Tuesday, April 26, 2011

Thoughts on Friendship

Friendship is a treasure in most circumstances. Some friendships are draining; some friends always seem to take more than they give. But true mutual friendships are rare and valuable. Such is the one I share with this certain friend.

Sunday night I stayed at the hospital with my friend who is dying of cancer—ovarian, now liver, lungs, and who knows where else it has spread. Her body has changed immensely from when I first knew her thirty years ago, and her left leg is swollen to three times the size of mine. (And mine aren’t skinny!)

But, as usual, I left refreshed and encouraged because of spending time with her. We talked about important things; we shared trivial stories. All work together to form the patchwork of our special relationship.

We prayed together at “lights out.” We prayed together again before I left. It’s almost redundant, for I "pray without ceasing" for her—for a miraculous healing, but especially for comfort from pain and a peaceful spirit. True to form, after I prayed for her, she prayed for me in precious detail.

She knows God is in control, but she also is pragmatic enough to know that people have free will and God will let them mess up their lives if they choose. She worries about her family and what will happen to them when she is gone. Her concerns are valid; I cannot conscientiously dismiss them. Instead, I ask how I can help them after she is gone. She doesn’t know, but she’s thinking about it.

Her continued mental sharpness is amazing. She knows all her doctors, their specialties, their idiosyncrasies. She had some red spots on her shoulder and diagnosed it herself to the nurse, who agreed. When the doctor said it was probably that (of course I don’t recall the word), the nurse told him that my friend had diagnosed it immediately. The knowledge comes from fighting cancer and dealing with doctors for eleven years; the remembering it surely is a gift from God.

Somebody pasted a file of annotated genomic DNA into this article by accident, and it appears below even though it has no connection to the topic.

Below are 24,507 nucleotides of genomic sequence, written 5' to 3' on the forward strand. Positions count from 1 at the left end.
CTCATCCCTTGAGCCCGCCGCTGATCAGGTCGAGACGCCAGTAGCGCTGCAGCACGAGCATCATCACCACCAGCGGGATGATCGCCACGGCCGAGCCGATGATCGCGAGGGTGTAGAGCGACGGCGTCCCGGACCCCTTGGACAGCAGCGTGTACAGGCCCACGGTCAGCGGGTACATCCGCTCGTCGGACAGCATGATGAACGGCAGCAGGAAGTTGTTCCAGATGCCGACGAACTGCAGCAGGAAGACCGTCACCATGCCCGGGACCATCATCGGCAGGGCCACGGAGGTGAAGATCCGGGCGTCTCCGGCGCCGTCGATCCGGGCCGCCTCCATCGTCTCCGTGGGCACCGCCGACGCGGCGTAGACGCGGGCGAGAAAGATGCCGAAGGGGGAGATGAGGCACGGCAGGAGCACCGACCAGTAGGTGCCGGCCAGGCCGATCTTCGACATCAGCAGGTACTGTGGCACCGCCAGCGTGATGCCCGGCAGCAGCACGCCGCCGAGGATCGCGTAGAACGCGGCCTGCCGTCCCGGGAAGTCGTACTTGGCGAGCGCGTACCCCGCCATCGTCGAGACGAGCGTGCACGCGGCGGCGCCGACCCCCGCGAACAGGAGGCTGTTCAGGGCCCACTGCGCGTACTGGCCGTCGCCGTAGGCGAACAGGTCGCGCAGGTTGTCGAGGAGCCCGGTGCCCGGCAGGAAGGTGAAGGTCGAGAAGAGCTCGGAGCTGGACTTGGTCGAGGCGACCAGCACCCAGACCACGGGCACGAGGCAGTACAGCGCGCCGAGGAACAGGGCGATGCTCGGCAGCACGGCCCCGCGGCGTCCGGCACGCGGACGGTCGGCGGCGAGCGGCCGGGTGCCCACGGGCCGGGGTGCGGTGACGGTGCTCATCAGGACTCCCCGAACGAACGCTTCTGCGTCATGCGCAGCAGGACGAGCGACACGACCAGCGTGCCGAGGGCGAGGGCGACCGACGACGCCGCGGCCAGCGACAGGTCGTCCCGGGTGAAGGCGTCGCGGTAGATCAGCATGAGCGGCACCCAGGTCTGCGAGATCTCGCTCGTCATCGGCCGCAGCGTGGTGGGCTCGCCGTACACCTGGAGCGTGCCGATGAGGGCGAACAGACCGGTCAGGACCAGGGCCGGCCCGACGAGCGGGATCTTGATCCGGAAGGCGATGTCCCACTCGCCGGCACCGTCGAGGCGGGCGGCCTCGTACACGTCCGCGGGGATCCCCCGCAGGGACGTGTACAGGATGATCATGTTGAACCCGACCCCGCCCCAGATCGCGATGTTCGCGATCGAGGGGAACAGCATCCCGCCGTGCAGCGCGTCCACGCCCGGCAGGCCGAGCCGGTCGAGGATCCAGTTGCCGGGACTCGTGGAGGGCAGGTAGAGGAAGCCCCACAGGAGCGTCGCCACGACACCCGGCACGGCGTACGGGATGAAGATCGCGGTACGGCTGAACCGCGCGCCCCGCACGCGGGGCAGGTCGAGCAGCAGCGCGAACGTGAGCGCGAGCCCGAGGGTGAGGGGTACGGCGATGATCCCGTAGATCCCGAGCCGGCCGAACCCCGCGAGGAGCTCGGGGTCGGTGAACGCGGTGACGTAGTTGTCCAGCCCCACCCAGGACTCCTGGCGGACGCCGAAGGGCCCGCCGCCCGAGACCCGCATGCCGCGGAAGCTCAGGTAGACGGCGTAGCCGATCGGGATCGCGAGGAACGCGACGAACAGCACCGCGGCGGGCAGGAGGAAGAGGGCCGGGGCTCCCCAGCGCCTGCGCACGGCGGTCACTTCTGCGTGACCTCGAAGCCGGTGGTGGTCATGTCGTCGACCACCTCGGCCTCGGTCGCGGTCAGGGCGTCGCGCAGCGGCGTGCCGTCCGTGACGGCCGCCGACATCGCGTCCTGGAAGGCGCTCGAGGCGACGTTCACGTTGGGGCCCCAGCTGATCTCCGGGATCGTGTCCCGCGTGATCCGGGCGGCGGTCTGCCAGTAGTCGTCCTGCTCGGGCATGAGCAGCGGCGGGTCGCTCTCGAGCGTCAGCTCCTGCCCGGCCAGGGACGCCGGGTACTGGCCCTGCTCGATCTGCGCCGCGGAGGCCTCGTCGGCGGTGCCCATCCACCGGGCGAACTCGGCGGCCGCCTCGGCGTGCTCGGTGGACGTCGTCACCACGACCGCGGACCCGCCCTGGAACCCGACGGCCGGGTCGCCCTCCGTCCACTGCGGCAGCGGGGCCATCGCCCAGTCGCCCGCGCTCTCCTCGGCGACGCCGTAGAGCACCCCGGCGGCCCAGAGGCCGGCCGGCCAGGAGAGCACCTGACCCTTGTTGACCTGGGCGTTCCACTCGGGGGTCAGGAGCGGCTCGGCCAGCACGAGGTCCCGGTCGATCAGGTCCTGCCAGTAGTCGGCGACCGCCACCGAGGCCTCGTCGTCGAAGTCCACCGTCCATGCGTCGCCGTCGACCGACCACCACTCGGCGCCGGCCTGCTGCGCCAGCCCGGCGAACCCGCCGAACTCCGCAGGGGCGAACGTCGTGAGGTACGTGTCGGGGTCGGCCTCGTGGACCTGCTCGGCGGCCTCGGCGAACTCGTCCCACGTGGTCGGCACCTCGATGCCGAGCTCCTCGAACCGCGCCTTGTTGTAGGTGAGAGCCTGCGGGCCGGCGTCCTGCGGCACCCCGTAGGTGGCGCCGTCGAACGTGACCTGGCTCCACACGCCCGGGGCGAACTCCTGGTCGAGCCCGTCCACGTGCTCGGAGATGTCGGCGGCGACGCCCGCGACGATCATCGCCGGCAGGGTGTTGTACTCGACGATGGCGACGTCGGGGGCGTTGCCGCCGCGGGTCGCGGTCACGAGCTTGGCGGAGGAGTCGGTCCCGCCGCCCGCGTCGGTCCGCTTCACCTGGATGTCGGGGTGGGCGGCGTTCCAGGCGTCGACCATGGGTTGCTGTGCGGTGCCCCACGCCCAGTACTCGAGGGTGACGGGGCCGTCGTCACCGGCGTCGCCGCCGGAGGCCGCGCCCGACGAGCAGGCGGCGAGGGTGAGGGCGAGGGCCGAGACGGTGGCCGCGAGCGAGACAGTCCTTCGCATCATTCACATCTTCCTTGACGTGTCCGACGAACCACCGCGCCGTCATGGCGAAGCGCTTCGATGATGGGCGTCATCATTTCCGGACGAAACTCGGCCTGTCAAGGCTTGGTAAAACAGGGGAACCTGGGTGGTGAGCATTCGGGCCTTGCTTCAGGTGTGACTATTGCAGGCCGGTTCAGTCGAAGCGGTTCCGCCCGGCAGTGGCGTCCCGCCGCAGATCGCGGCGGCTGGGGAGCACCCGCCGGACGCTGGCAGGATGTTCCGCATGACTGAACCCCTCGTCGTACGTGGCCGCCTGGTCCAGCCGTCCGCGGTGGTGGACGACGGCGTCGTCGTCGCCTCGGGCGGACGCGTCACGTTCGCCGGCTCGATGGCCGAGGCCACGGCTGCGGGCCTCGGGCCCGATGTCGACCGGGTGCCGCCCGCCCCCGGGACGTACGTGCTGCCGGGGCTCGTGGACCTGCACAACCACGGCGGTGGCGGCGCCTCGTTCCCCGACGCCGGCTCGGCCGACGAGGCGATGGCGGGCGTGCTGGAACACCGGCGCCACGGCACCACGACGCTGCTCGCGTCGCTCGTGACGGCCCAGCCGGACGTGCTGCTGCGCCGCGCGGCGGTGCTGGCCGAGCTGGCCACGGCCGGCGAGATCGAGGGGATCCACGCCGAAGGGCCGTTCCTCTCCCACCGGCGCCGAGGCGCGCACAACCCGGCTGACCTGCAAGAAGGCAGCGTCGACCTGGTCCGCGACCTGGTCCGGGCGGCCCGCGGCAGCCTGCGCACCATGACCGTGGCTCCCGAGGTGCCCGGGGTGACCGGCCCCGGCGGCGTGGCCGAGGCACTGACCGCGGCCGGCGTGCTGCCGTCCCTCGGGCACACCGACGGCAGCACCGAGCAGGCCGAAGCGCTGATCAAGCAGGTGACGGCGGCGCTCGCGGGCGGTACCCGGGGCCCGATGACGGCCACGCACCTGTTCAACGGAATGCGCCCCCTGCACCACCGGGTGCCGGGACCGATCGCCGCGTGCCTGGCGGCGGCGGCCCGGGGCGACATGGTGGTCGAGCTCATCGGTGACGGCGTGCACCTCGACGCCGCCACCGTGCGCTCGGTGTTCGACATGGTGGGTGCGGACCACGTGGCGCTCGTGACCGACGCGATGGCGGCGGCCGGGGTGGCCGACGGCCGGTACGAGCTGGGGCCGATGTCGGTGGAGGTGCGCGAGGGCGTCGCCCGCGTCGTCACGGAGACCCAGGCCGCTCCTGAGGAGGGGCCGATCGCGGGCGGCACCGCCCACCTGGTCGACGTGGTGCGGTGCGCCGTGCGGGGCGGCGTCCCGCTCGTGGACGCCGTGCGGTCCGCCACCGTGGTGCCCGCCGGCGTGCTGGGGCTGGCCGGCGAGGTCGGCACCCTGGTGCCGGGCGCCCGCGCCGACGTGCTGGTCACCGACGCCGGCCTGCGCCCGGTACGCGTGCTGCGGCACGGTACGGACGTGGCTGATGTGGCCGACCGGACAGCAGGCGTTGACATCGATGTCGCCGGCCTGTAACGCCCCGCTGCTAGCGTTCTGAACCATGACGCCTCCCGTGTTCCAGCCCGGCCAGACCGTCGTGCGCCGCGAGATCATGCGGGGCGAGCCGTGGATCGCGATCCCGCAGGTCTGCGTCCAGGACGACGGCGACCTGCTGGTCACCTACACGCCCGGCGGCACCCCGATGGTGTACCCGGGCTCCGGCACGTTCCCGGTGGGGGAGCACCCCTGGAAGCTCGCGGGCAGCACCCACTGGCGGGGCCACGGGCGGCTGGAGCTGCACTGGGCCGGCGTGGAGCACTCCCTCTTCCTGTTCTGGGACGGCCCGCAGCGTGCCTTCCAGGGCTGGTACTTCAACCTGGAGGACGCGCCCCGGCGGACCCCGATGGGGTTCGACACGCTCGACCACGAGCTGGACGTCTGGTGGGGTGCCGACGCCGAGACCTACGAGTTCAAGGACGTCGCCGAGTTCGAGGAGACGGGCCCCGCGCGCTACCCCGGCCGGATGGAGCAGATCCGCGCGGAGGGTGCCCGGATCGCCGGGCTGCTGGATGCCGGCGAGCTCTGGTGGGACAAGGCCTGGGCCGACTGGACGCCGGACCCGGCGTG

During the eleven years, her husband has had open heart surgery and knee replacement, among other illnesses, so their finances are depleted and beyond depleted. Friends have rallied to their cause, and I could assure her that we’ve collected the thousands needed for her funeral.

When I told other friends that we’ve reached our goal, they immediately said that they still wanted to contribute because her husband can surely use any surplus when she’s gone. When I told her that people were still wanting to give beyond what was needed, she immediately said, “Oh, getting more would be great, because there might be someone else who needs the money.” So typical that she’s always thinking of others and how she can ease their lives.

She told me about shopping for my birthday gift six weeks ago. She shared funny stories about her mother, also a beloved friend, who died six years ago. We talked about everything from getting rid of mattresses to grandchildren. I got the information to use for her obituary. There were no holds barred in our conversations.

We don’t know if she has hours, days, or weeks. I did note that she needs her pain meds long before time for the next dose. All I can do is keeping seeing her as often as possible and thinking of things to make her laugh. Laughter is one of God’s great gifts that she still enjoys to the fullest, so I’ll try to keep that in good supply.